HARRISBURG - One week after Montgomery County began issuing marriage licenses to same-sex couples, the Corbett administration has filed a lawsuit seeking to block the practice.

The state Department of Health asked Commonwealth Court on Tuesday to issue an injunction to block D. Bruce Hanes from issuing any more licenses or accepting marriage certificates from gay and lesbian couples.

In response, Montgomery County said it would defend Hanes. Until a court intervenes, "the Register of Wills Office will continue to issue marriage licenses to same-sex couples," County Solicitor Ray McGarry said in a statement.

The lawsuit alleges that Hanes "risks causing serious and limitless harm to the public," citing "administrative and legal chaos" and couples "left to believe erroneously that they have entered into a valid marriage under the law of Pennsylvania."

State law restricts marriage to one man and one woman, and states that same-sex marriages performed in other states and countries "shall be void in this commonwealth."

Last week, Hanes announced that he would not enforce that statute because he believes it conflicts with equal-protection clauses in the state constitution.

The lawsuit means even more uncertainty for at least 34 couples who have received same-sex marriage licenses in Montgomery County. Typically, they have from three to 60 days to get a licensed officiant to carry out the weddings and return the certificates to the register of wills.

As of Tuesday afternoon, only six had completed their ceremonies and filed their marriage certificates. Whether those six couples are in fact married depends on whom one asks.

Hanes and the Democratic-led Montgomery County commissioners say the marriages are valid, arguing that the state constitution supersedes the 1996 Marriage Law.

Corbett; the Health Department, which collects marriage records and statistics from counties; and many registers of wills from other counties say the licenses were issued illegally and thus are null and void.

Upon hearing of the lawsuit, a few of the couples who have not completed the process rushed to find officiants, aiming to get their paperwork in before a court could act.

Nicola Cucinotta of Paoli said she was picking up her daughter when her minister called with the news. "He said, 'They're not going to stop. Bring it in.' " Cucinotta and her partner, Tamara Davis, were married Tuesday night and planned to be in Norristown first thing Wednesday morning.

They're still planning a ceremony with family and friends this weekend.

Hanes, a lawyer who was elected register of wills in 2007, would not comment on the lawsuit Tuesday. But last week he laid out the legal basis for his decision to buck the Marriage Law.

When a lesbian couple notified him of their intent to request a marriage license, Hanes said, he consulted with his solicitors and came to rest on the "inherent rights" and "equality" guaranteed in Article 1 of the Constitution.

"Those are provisions of the Pennsylvania Constitution which I think are diametrically opposed to the Marriage Law," Hanes said Wednesday. "Now, what am I to do? I took an oath."

Hanes said he also took into consideration the U.S. Supreme Court decision striking down the federal Defense of Marriage Act and Pennsylvania Attorney General Kathleen Kane's announcement that she would not defend the state's Marriage Law against an American Civil Liberties Union lawsuit.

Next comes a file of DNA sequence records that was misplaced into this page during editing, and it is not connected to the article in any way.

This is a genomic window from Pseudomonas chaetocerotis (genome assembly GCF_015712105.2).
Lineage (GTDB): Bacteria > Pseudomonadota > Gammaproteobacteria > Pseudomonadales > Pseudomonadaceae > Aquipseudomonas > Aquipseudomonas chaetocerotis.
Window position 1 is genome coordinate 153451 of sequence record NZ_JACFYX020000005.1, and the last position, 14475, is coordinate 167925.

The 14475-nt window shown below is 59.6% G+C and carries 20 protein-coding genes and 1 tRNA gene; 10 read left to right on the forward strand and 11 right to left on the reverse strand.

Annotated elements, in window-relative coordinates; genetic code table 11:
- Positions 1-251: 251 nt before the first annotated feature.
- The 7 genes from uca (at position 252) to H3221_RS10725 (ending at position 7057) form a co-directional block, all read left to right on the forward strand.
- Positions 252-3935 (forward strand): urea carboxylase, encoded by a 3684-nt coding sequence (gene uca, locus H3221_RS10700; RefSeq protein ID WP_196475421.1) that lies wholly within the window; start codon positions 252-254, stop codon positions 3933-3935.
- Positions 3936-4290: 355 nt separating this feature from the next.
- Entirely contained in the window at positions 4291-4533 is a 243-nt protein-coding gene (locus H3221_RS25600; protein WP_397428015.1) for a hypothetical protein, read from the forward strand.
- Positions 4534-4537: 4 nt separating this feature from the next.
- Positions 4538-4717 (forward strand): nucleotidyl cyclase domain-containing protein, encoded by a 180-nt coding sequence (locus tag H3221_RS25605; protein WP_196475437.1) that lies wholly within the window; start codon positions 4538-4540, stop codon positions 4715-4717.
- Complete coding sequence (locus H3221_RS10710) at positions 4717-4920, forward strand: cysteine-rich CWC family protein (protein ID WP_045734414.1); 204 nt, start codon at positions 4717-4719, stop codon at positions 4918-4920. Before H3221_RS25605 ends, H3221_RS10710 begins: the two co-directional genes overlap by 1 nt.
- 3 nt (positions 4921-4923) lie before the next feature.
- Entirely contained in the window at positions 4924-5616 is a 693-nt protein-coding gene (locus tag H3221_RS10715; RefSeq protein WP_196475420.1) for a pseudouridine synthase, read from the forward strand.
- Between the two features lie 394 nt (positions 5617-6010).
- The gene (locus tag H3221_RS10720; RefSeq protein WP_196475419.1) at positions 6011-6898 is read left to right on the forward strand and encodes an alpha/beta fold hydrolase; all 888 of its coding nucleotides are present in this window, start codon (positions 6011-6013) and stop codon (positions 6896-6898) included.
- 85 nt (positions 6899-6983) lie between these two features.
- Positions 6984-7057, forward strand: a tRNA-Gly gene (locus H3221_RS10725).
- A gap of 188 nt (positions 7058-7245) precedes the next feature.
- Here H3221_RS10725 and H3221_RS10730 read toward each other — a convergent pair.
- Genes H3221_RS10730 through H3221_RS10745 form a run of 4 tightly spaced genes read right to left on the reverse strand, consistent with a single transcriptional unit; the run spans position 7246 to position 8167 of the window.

In its request for an injunction, the Health Department said Kane's "personal opinion" and the Supreme Court's ruling have no bearing on what is happening in Montgomery County.

"No public pronouncement of an executive official - even the attorney general of Pennsylvania - declaring his or her individual legal opinion that a law is unconstitutional relieves a public official such as the clerk from his mandatory duty to comply with the law," state attorneys wrote.

Hanes' actions in turn have given the Corbett administration more ammunition against Kane, who they say is "simply wrong" and setting "a very troubling precedent."

In a letter Tuesday, James D. Schultz, the governor's general counsel, said his office would defend the Marriage Law against the ACLU suit, which argues that the state's refusal to marry same-sex couples or recognize such marriages from other states violates a fundamental right to marry as well as the Constitution's equal-protection clause.

But Schultz argued that Kane's decision effectively usurped the authority of the courts to decide on the constitutionality of the state's statutes. Schultz noted that no court has ruled on the constitutionality of Pennsylvania's Marriage Law. As a result, he said, Kane's declaration sets the stage for any attorney general to refuse to defend laws with which they personally disagree.

"This will create chaos and uncertainty," Schultz wrote, "not unlike what we are seeing in the unlawful actions of the clerk of the Orphans' Court of Montgomery County, who has cited the attorney general's public declarations as justification for his own refusal to enforce the law."

In an e-mailed response to Schultz later Tuesday, First Deputy Attorney General Adrian R. King Jr. disputed those contentions, saying Kane had made "not a personal determination but, rather, a legal determination" that the Marriage Law was unconstitutional.

"Just as discriminatory laws based on race, religion, gender, disability, and ethnic origin have been struck down by the courts one by one, so, too will the Marriage Law," King wrote. "In short, this is a watershed moment. It is certainly not the beginning of the 'chaos and uncertainty' you predict."

Hanes' actions are widely viewed as having immediate statewide implications, since gay and lesbian Pennsylvanians came to Montgomery County for licenses that could then be used for weddings anywhere in the state.

Inquirer staff writer Amy Worden contributed to this article.